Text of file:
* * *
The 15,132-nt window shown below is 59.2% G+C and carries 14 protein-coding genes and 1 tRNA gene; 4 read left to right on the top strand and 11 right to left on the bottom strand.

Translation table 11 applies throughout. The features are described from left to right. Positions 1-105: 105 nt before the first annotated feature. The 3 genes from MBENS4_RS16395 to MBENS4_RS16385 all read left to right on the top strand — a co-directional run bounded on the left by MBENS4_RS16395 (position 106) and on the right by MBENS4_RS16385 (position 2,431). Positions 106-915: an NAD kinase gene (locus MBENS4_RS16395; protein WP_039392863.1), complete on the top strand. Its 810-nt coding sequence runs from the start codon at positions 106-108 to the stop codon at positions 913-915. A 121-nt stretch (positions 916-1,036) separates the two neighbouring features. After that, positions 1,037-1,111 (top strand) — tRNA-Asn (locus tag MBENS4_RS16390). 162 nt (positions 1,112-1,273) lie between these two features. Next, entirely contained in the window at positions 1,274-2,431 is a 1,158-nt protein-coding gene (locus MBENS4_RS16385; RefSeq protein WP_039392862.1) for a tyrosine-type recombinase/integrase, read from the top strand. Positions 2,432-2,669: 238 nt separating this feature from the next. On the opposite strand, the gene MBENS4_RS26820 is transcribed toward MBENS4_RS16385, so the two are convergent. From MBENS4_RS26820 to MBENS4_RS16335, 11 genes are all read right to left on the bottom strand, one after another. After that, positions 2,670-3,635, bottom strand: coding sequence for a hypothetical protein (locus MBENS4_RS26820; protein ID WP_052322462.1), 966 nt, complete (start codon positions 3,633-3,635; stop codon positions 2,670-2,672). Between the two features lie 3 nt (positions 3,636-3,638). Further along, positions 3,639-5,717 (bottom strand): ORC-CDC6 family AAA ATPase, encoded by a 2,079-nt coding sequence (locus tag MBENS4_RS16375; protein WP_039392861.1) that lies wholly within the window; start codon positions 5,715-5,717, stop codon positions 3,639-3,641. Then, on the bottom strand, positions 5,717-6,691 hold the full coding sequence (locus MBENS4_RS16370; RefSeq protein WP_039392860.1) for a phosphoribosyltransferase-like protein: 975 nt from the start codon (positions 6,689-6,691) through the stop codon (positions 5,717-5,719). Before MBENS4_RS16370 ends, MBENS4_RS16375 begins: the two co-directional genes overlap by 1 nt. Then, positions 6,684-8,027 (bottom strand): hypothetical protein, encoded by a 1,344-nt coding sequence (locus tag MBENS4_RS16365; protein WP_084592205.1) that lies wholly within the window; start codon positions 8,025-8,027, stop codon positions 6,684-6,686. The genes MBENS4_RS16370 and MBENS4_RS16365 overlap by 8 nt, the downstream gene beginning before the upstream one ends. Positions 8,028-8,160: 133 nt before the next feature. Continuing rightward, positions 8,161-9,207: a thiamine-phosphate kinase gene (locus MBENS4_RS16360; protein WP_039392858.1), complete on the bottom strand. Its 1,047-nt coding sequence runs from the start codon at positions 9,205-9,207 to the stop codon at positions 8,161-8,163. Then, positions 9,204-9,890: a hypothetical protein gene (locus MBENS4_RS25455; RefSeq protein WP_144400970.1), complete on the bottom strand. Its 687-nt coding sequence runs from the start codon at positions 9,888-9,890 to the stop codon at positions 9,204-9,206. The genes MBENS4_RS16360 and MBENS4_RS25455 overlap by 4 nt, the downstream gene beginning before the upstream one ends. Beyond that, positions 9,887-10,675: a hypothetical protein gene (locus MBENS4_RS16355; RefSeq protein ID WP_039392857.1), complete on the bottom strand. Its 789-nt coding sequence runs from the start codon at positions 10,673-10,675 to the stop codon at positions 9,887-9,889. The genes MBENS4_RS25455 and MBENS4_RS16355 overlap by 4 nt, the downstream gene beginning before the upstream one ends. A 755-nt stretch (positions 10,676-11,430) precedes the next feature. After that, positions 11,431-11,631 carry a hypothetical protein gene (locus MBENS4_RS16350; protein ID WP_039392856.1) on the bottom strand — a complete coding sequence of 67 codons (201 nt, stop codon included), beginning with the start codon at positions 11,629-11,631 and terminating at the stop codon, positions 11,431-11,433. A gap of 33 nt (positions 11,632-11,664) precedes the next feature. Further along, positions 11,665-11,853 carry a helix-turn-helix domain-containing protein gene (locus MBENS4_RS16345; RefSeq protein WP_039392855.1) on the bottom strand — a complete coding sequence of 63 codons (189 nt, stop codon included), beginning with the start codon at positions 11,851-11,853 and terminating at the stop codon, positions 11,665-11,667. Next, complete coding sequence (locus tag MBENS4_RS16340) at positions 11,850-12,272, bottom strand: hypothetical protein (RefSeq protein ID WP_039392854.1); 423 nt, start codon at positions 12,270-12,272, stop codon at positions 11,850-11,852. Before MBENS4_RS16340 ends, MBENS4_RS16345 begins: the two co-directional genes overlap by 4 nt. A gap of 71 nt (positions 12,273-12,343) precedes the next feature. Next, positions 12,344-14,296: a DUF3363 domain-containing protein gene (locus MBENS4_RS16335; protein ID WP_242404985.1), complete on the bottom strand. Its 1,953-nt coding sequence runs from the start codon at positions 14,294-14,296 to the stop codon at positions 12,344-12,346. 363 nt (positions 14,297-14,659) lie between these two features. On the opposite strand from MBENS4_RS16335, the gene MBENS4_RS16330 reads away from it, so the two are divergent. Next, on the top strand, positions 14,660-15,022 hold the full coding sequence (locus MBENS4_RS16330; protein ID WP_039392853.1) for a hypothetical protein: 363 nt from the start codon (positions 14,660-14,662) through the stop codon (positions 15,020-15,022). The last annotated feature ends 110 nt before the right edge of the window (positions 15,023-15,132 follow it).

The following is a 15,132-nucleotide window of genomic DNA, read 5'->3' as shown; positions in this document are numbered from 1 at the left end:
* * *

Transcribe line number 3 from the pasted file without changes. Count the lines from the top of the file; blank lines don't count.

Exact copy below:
The following is a 15,132-nucleotide window of genomic DNA, read 5'->3' as shown; positions in this document are numbered from 1 at the left end: